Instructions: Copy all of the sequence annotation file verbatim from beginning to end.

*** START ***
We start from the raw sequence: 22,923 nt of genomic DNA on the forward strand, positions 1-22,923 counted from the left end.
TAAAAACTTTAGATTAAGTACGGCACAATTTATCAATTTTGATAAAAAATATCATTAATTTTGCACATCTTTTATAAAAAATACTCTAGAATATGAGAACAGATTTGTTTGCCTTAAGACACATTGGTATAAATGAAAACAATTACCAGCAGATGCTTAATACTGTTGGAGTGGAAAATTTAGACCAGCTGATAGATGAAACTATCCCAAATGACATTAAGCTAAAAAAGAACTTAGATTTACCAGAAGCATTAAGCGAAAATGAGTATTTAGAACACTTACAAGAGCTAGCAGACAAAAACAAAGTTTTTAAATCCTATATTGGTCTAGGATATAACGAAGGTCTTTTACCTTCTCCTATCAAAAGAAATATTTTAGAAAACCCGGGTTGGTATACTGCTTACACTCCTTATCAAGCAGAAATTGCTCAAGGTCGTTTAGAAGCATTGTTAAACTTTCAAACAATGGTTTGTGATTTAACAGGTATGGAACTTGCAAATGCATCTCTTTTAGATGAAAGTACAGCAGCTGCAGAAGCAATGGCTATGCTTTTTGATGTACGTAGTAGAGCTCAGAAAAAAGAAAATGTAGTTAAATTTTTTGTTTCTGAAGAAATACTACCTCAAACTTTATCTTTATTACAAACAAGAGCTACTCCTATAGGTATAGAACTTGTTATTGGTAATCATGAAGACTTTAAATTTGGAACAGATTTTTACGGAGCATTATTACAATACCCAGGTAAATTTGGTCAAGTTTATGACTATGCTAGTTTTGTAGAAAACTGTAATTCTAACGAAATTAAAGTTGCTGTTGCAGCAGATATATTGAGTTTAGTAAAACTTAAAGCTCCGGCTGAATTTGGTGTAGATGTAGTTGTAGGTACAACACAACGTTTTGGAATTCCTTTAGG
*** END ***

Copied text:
We start from the raw sequence: 22,923 nt of genomic DNA on the forward strand, positions 1-22,923 counted from the left end.
TAAAAACTTTAGATTAAGTACGGCACAATTTATCAATTTTGATAAAAAATATCATTAATTTTGCACATCTTTTATAAAAAATACTCTAGAATATGAGAACAGATTTGTTTGCCTTAAGACACATTGGTATAAATGAAAACAATTACCAGCAGATGCTTAATACTGTTGGAGTGGAAAATTTAGACCAGCTGATAGATGAAACTATCCCAAATGACATTAAGCTAAAAAAGAACTTAGATTTACCAGAAGCATTAAGCGAAAATGAGTATTTAGAACACTTACAAGAGCTAGCAGACAAAAACAAAGTTTTTAAATCCTATATTGGTCTAGGATATAACGAAGGTCTTTTACCTTCTCCTATCAAAAGAAATATTTTAGAAAACCCGGGTTGGTATACTGCTTACACTCCTTATCAAGCAGAAATTGCTCAAGGTCGTTTAGAAGCATTGTTAAACTTTCAAACAATGGTTTGTGATTTAACAGGTATGGAACTTGCAAATGCATCTCTTTTAGATGAAAGTACAGCAGCTGCAGAAGCAATGGCTATGCTTTTTGATGTACGTAGTAGAGCTCAGAAAAAAGAAAATGTAGTTAAATTTTTTGTTTCTGAAGAAATACTACCTCAAACTTTATCTTTATTACAAACAAGAGCTACTCCTATAGGTATAGAACTTGTTATTGGTAATCATGAAGACTTTAAATTTGGAACAGATTTTTACGGAGCATTATTACAATACCCAGGTAAATTTGGTCAAGTTTATGACTATGCTAGTTTTGTAGAAAACTGTAATTCTAACGAAATTAAAGTTGCTGTTGCAGCAGATATATTGAGTTTAGTAAAACTTAAAGCTCCGGCTGAATTTGGTGTAGATGTAGTTGTAGGTACAACACAACGTTTTGGAATTCCTTTAGG